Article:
It’s the most eventful grading of general manager Ron Hextall and coach Dave Hakstol as the team made its first in-season deal this year and recalled top prospect Oskar Lindblom. Those plus in-game adjustments are in the lineup for this week’s review.
Flyers Acquire Mrazek for Conditional 3rd and 4th Round Picks
Hextall took a gamble when Brian Elliott went down with an injury. According to The Detroit Free Press’s Helene St. James, the Red Wings had offered Mrazek to the Flyers for a third round pick over the weekend.
I’m sure, in an effort to lower that price, Hextall balked and didn’t change his goalie situation. The gamble was that Michal Neuvirth wouldn’t falter or get injured himself. The latter, unsurprisingly, came true.
But I don’t blame Hextall for waiting. He probably could have gotten Mrazek for less than a third-round pick if he waited until the Monday deadline and Neuvirth looked good against the New Jersey Devils and Columbus Blue Jackets last week.
In the end, Hextall didn’t lose much anyways in the deal. In my mind, Mrazek was the second-best goalie speculated to be available among Robin Lehner (the first), Chad Johnson, Aaron Dell, Antti Niemi and Calvin Pickard.
However, the conditions on the picks are important:
DET guaranteed no less than a 4th round for Mrazek. If PHI makes playoffs and Mrazek wins 5 games for PHI in reg season, 4th becomes a 3rd. If PHI advances to CF, and Mrazek wins six playoff games, the 3rd becomes a 2nd. If PHI re-signs him next season, DET gets PHI 3rd in 19.
— Bob McKenzie (@TSNBobMcKenzie) February 20, 2018
Essentially, the picks are performance-based. If the Flyers don’t give up a third this year, it would mean things went bad with Mrazek in net. But giving up a second because Philly made it past the second round and Mrazek had more than half the wins is a reasonable deal.
Also, the Red Wings only get the third round pick in 2019 if the Czech netminder re-signs. Mrazek would have to earn that contract and force the Flyers to move Neuvirth, which would certainly mean he impressed over the next couple months.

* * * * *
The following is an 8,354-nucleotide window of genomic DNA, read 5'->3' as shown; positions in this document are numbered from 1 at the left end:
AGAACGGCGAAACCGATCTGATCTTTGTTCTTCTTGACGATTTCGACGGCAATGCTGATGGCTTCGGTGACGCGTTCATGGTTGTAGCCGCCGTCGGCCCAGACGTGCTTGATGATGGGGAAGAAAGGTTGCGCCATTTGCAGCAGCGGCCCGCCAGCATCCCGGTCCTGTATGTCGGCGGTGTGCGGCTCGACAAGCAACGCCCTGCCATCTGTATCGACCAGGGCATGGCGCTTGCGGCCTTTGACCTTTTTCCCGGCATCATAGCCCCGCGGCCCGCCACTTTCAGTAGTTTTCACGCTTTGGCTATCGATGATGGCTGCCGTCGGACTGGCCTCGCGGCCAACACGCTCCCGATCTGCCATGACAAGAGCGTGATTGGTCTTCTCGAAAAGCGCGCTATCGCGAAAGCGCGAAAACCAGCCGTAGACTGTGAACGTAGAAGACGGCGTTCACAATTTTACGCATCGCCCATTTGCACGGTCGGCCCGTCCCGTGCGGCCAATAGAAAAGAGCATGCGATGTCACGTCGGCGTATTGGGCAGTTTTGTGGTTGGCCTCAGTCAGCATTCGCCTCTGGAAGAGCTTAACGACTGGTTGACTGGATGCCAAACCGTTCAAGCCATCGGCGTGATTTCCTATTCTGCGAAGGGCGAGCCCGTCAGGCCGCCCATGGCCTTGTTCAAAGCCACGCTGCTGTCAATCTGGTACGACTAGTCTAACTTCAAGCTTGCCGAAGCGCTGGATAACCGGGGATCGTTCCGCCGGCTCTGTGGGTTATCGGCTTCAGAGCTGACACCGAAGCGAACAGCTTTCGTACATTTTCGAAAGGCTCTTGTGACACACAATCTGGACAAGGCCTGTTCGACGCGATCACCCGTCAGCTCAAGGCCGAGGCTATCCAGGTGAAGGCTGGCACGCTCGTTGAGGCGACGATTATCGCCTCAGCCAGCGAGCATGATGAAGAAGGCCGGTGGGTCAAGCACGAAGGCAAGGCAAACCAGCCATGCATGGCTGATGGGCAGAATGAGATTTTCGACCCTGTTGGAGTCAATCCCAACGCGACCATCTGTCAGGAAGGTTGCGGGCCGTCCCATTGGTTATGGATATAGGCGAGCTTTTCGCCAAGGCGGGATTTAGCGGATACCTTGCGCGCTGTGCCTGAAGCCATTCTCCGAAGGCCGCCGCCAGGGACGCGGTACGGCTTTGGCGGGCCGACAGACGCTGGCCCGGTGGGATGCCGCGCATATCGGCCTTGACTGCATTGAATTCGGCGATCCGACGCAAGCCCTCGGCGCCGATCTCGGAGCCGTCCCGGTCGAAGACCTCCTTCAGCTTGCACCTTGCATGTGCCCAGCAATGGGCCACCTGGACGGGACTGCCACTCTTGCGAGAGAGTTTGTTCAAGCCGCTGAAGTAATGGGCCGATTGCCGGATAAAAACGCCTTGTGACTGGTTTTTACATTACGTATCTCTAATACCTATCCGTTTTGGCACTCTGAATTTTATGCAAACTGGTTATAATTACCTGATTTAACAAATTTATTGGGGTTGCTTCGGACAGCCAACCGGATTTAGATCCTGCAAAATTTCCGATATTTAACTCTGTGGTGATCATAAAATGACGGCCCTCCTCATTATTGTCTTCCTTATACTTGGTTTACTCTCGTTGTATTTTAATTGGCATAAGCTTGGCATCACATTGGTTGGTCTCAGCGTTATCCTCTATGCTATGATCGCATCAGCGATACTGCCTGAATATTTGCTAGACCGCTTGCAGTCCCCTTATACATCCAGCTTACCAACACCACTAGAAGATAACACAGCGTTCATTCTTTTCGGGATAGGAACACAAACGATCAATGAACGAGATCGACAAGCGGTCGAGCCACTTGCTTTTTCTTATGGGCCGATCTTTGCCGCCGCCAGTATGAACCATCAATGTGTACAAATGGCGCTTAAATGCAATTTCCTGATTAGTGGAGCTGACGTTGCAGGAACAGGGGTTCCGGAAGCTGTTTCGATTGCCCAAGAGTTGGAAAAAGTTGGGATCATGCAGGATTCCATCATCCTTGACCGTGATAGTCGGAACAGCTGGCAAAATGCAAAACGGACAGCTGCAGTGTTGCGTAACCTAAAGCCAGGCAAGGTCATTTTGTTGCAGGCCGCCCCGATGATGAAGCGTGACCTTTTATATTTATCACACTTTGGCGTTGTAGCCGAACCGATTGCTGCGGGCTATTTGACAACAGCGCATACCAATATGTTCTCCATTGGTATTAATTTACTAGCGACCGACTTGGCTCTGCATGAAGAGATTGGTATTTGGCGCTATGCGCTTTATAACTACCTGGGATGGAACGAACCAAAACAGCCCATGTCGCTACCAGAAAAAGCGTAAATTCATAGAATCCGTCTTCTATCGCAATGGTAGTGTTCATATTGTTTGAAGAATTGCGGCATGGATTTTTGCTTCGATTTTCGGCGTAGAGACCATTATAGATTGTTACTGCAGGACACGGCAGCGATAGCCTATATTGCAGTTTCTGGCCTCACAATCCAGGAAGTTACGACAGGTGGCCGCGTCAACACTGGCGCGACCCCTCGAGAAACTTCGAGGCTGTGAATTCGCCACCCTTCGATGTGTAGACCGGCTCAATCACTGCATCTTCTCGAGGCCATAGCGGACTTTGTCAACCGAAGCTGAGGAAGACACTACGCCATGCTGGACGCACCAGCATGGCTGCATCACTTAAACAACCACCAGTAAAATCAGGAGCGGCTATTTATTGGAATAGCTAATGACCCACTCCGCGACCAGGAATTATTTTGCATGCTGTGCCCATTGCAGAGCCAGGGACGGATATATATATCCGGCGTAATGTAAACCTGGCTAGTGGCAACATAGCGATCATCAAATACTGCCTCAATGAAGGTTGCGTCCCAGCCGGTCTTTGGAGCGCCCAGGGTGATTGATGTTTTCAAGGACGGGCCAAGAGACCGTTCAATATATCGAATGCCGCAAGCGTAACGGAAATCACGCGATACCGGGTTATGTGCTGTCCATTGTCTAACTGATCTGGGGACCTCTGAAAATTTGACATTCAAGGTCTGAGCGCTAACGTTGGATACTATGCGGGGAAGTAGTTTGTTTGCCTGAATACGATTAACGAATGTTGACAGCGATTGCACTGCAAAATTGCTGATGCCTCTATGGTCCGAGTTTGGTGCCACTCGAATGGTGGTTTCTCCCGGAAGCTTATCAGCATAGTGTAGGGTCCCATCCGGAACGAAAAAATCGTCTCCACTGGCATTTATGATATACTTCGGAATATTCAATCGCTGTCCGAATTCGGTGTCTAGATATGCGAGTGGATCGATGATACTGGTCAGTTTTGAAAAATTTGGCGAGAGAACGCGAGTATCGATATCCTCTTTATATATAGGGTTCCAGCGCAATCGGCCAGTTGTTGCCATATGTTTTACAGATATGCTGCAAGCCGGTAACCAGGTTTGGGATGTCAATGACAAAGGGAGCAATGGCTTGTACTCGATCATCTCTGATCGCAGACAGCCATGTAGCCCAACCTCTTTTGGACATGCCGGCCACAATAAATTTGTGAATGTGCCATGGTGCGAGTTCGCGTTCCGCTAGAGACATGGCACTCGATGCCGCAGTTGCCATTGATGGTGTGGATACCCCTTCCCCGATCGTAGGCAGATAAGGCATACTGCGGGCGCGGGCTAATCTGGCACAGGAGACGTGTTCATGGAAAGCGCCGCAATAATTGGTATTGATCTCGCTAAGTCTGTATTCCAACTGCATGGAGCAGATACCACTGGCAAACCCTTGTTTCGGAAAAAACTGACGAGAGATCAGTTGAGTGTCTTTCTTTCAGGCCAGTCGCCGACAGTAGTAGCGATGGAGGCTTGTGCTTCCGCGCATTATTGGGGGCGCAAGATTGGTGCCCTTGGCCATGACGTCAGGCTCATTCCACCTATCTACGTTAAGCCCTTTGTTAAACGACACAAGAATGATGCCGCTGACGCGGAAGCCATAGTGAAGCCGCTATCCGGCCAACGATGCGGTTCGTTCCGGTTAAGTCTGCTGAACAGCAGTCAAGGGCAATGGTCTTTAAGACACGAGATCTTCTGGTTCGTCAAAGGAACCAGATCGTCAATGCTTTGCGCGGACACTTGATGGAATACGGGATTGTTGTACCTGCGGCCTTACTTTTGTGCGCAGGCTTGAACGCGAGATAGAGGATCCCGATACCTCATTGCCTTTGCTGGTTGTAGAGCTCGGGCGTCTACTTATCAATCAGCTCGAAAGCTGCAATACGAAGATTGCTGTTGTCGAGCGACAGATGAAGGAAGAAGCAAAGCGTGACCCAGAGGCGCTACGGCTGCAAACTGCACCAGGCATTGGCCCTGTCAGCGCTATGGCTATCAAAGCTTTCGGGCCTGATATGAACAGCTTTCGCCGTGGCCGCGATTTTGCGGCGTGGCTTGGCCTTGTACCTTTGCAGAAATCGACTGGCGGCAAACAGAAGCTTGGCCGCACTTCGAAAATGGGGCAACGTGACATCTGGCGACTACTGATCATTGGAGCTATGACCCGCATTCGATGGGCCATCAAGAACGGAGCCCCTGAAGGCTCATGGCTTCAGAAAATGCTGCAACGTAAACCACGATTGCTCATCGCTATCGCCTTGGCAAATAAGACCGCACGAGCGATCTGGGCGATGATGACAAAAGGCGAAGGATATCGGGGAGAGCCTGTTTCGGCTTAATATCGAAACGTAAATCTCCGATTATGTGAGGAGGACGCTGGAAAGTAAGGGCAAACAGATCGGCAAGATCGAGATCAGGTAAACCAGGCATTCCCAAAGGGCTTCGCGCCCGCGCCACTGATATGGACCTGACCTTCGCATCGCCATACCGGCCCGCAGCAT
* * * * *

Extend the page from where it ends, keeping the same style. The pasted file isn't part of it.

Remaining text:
And that is a possibility. Mrazek has the talent to compete with Neuvirth and given Neuvirth’s injury history, Hextall may want to consider moving forward with a different netminder. Mrazek gives them that choice more than Johnson, Pickard or Niemi ever would.
Detroit also retained half of Mrazek’s salary, bringing his costly $4 million cap hit down to $2 million. The Flyers could have handled the extra change, but getting any bit of cap relief is always a positive.
With hindsight 20/20, Hextall should have accepted the first rumoured trade offer. Even though he didn’t, he came away unscathed and the team better off for it.
Oskar Lindblom Recalled
I did not see this one coming. Even though Lindblom deserved a chance with the Flyers, I thought his time wouldn’t come until next season.
Logically, Flyers Twitter speculated that a deal was on the way. The Mrazek trade did come after the recall, but it was later that the beat writers speculated/confirmed that it was actually an injury that forced the Lindblom recall.
Flyers fans got the unfortunate news Monday that Wayne Simmonds is the injured player. Jordan Weal moves up to the second line and Lindblom will take his place with Scott Laughton and Michael Raffl.
Fortunately, Hextall had the sense to recall Lindblom instead of a veteran like Colin McDonald or Matt Read. The Swede has 34 points in 54 games — and that’s after a slow start to the year.